The castle and countryside scenery in Cagliostro is astonishingly beautiful. If you've ever played a Castlevania game at any point in the series, you'll suddenly realize where they got all their design ideas from, what with all kinds of cupolas and buttresses and arches (I don't actually know what these terms mean, I just know they describe architectural shit of this sort), connecting corridors and moss-crusted castles sunken in moats. The characters are given the freedom to just explore their surroundings and the depth of the environment without an over-clocked plot-pace forcing them to move (this doesn't mean, though, that the plot isn't complex and insane; there's tons of action pretty much from the first frame).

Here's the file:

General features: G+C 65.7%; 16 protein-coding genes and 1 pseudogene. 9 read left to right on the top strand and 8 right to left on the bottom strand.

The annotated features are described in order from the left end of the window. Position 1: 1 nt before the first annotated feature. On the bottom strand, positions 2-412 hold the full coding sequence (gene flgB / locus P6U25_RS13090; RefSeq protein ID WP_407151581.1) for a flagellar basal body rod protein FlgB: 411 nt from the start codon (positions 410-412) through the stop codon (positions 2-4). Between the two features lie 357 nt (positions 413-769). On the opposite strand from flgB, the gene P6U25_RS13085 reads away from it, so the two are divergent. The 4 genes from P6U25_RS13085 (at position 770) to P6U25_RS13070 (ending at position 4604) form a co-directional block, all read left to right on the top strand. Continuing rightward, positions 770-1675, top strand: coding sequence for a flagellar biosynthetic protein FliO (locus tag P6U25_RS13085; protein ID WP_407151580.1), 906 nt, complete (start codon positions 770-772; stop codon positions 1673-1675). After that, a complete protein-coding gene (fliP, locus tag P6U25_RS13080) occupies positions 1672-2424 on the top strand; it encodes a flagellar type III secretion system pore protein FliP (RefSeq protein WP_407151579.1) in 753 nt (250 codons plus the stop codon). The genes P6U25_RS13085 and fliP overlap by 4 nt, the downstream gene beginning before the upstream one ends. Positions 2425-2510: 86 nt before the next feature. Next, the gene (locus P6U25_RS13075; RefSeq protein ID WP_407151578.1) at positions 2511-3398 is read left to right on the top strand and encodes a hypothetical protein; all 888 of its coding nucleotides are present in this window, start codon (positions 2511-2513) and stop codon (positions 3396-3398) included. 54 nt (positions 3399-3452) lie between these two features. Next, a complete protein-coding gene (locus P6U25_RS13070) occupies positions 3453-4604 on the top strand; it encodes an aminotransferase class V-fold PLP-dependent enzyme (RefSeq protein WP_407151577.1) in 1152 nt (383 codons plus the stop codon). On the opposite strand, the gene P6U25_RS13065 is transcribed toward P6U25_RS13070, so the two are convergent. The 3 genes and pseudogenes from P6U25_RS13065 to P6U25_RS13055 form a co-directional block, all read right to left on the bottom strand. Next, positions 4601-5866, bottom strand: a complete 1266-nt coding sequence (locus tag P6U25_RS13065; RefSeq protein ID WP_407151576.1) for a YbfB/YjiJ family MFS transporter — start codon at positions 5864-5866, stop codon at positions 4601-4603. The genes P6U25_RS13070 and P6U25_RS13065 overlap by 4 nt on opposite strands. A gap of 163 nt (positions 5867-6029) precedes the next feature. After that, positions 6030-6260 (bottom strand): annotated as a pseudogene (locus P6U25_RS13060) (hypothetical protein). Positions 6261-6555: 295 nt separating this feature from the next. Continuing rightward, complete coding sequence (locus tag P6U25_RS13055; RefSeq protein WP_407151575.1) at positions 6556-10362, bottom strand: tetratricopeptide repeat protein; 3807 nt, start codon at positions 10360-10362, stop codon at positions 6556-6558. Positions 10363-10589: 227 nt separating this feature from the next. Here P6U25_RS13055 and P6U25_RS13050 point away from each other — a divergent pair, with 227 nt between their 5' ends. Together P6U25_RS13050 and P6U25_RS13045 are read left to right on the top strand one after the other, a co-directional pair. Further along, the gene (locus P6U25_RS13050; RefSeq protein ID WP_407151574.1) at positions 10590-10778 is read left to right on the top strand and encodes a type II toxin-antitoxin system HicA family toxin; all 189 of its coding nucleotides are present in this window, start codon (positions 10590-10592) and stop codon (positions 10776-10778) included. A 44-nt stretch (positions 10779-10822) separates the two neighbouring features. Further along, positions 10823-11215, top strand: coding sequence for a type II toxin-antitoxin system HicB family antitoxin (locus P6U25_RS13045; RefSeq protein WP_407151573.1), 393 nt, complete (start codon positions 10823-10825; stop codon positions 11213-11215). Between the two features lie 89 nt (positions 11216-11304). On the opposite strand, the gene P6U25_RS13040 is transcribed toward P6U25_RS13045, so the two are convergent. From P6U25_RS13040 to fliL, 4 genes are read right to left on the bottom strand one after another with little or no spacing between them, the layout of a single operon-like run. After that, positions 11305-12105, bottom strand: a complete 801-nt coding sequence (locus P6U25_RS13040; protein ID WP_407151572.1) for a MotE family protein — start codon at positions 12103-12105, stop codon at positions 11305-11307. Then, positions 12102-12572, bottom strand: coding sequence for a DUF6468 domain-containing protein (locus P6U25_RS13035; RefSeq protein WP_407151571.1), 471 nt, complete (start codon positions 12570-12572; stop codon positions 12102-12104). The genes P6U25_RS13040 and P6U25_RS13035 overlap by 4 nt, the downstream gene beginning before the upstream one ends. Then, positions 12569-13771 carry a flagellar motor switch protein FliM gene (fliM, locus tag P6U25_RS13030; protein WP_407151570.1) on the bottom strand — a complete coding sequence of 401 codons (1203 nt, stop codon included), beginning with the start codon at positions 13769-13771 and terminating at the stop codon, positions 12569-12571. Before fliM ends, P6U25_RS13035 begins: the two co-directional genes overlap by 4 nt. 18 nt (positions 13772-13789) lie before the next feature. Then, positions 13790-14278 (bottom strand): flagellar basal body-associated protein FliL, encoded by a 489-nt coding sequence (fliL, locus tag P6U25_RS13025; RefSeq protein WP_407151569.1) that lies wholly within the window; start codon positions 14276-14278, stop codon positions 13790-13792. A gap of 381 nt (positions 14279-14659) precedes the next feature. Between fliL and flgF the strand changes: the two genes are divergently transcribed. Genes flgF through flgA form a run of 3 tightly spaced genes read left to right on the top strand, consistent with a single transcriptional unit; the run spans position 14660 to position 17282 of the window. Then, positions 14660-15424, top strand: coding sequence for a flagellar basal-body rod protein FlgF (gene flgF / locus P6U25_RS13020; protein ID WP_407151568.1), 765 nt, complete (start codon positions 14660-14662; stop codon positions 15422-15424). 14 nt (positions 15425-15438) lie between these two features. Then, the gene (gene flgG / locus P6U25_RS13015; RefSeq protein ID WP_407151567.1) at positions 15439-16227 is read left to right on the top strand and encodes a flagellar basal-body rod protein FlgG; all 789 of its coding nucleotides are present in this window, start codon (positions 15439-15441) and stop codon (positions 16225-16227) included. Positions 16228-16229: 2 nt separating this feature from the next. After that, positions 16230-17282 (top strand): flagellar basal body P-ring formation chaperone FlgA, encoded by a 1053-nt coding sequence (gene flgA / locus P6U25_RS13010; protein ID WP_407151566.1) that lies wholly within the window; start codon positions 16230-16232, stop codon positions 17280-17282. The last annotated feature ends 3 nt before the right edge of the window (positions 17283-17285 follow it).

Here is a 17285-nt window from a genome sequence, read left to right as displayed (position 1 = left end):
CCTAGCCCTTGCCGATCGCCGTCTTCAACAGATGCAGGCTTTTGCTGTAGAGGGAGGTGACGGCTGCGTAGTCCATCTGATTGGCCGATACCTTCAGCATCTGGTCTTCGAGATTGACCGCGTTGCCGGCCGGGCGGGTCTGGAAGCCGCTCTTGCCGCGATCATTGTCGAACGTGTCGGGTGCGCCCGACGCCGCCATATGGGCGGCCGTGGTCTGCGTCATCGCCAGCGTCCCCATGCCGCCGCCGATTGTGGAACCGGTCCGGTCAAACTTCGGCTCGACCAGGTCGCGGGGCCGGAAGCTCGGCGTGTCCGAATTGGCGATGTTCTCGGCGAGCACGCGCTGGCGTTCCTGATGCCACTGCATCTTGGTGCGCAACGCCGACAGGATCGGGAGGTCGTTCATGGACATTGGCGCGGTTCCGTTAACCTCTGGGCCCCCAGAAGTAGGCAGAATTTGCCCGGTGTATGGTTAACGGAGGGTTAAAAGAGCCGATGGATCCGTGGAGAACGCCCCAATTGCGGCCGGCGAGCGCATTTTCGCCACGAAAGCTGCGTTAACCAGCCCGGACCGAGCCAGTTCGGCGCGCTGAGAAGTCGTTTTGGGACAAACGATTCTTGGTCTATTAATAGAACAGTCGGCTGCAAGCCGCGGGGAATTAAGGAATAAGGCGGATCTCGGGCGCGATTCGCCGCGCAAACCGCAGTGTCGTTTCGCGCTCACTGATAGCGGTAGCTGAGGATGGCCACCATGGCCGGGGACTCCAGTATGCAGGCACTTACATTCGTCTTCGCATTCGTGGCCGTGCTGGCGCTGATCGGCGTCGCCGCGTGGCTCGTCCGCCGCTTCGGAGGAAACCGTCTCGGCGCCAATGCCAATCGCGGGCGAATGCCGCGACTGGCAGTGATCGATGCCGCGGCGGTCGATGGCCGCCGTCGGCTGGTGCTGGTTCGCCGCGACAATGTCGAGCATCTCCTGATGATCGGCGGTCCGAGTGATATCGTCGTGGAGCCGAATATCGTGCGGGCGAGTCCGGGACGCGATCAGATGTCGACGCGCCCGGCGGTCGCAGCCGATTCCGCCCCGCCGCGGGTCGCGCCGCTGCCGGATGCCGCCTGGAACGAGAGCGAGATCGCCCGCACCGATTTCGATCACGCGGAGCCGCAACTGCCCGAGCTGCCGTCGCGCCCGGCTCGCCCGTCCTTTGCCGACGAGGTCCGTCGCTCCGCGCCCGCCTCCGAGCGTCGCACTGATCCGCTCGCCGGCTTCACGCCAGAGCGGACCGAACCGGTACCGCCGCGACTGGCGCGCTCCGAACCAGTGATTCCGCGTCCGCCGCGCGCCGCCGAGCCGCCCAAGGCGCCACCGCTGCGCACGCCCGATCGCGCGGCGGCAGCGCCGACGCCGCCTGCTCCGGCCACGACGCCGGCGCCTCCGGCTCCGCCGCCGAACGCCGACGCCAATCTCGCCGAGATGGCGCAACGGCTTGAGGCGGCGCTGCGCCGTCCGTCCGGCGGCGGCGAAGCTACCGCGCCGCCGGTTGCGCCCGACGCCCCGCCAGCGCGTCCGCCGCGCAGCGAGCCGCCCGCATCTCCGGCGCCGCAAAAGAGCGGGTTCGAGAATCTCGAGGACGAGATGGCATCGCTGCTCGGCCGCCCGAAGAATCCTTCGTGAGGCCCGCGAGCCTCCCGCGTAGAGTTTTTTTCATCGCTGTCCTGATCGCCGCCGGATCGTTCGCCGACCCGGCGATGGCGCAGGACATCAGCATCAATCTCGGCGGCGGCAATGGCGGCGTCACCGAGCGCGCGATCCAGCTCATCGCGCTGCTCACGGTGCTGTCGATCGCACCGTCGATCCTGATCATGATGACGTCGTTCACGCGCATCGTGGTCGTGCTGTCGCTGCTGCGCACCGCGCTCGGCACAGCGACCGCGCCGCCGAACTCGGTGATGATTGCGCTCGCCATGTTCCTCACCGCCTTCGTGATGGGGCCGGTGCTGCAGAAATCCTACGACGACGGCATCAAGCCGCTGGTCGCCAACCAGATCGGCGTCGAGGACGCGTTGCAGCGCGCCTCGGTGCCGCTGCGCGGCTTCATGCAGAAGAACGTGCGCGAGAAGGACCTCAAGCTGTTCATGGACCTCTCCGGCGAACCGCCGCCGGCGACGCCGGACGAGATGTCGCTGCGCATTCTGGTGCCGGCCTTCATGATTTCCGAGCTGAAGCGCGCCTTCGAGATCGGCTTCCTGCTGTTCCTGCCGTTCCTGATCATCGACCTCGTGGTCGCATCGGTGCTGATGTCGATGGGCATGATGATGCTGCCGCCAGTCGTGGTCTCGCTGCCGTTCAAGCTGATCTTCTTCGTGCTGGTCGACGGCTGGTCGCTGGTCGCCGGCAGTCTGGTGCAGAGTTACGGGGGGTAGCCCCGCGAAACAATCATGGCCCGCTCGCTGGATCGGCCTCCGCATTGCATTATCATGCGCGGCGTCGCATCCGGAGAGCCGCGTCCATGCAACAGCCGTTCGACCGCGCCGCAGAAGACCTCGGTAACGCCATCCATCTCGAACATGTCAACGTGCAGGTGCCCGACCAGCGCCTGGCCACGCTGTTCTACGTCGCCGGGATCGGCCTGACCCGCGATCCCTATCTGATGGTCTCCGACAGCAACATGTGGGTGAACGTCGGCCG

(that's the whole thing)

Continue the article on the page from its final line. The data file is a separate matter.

DVD cover of Castle of CagliostroAn interesting thing to note is that much of the action in this film is physically impossible. There's an early car-chase scene where Lupin and his friend Jigen's car gets in the lead by scaling a near vertical wall, cutting through a forest, and then sliding down the same wall to overtake. Can't be done, but looks great. There's another amazing sequence where Lupin and Jigen are breaking into the castle through an aqueduct, which eventually empties into a long pit. Lupin gets caught in the current and sucked through, noticing only too late where the water winds up. But he swims against the current even as it moves out of the aqueduct and down the pit. You seem him suspended at the very bottom of the flow, swimming upwards with all his might and held in place. Again, physically impossible, but the animation's sheer confidence and energy makes you believe it. Later on while investigating the castle, Lupin climbs a sheer wall before running back down the other (near-90 degree) slope and making a fantastic, balletic leap across a chasm to the other side of the tower. There's a great kind of incidental wonder to these scenes that's almost superfluous but somehow magical; it's not the complete over-the-top unreality of a Warner Bros. cartoon, but neither is it wholly realistic. Difficult to explain, but incredibly distinctive.